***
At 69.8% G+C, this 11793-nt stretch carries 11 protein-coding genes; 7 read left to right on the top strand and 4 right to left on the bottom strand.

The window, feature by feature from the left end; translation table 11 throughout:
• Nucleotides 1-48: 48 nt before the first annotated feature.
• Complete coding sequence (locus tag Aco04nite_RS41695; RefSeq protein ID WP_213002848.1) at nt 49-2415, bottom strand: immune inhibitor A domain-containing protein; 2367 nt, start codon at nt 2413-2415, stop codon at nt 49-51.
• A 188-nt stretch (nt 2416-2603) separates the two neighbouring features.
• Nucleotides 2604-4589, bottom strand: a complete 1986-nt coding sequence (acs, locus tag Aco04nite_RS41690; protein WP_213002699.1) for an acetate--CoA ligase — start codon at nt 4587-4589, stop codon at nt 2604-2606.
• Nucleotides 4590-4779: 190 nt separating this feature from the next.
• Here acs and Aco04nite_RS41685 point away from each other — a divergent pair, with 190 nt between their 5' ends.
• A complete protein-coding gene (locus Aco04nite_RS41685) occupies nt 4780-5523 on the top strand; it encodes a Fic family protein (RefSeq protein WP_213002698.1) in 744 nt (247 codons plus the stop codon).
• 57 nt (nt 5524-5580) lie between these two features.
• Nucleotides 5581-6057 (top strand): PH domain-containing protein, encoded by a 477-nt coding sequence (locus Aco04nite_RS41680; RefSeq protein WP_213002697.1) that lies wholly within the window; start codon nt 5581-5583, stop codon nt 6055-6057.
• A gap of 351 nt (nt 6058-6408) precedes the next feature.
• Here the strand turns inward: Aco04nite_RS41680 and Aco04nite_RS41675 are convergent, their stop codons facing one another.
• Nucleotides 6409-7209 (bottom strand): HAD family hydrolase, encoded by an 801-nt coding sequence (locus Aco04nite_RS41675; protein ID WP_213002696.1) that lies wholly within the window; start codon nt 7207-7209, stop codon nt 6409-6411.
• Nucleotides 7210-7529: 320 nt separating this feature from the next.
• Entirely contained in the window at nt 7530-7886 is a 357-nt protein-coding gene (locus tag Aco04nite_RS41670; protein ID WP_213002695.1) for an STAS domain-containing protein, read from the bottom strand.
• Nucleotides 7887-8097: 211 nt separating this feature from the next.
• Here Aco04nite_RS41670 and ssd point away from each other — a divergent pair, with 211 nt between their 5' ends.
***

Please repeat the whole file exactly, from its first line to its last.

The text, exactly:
At 69.8% G+C, this 11793-nt stretch carries 11 protein-coding genes; 7 read left to right on the top strand and 4 right to left on the bottom strand.

The window, feature by feature from the left end; translation table 11 throughout:
• Nucleotides 1-48: 48 nt before the first annotated feature.
• Complete coding sequence (locus tag Aco04nite_RS41695; RefSeq protein ID WP_213002848.1) at nt 49-2415, bottom strand: immune inhibitor A domain-containing protein; 2367 nt, start codon at nt 2413-2415, stop codon at nt 49-51.
• A 188-nt stretch (nt 2416-2603) separates the two neighbouring features.
• Nucleotides 2604-4589, bottom strand: a complete 1986-nt coding sequence (acs, locus tag Aco04nite_RS41690; protein WP_213002699.1) for an acetate--CoA ligase — start codon at nt 4587-4589, stop codon at nt 2604-2606.
• Nucleotides 4590-4779: 190 nt separating this feature from the next.
• Here acs and Aco04nite_RS41685 point away from each other — a divergent pair, with 190 nt between their 5' ends.
• A complete protein-coding gene (locus Aco04nite_RS41685) occupies nt 4780-5523 on the top strand; it encodes a Fic family protein (RefSeq protein WP_213002698.1) in 744 nt (247 codons plus the stop codon).
• 57 nt (nt 5524-5580) lie between these two features.
• Nucleotides 5581-6057 (top strand): PH domain-containing protein, encoded by a 477-nt coding sequence (locus Aco04nite_RS41680; RefSeq protein WP_213002697.1) that lies wholly within the window; start codon nt 5581-5583, stop codon nt 6055-6057.
• A gap of 351 nt (nt 6058-6408) precedes the next feature.
• Here the strand turns inward: Aco04nite_RS41680 and Aco04nite_RS41675 are convergent, their stop codons facing one another.
• Nucleotides 6409-7209 (bottom strand): HAD family hydrolase, encoded by an 801-nt coding sequence (locus Aco04nite_RS41675; protein ID WP_213002696.1) that lies wholly within the window; start codon nt 7207-7209, stop codon nt 6409-6411.
• Nucleotides 7210-7529: 320 nt separating this feature from the next.
• Entirely contained in the window at nt 7530-7886 is a 357-nt protein-coding gene (locus tag Aco04nite_RS41670; protein ID WP_213002695.1) for an STAS domain-containing protein, read from the bottom strand.
• Nucleotides 7887-8097: 211 nt separating this feature from the next.
• Here Aco04nite_RS41670 and ssd point away from each other — a divergent pair, with 211 nt between their 5' ends.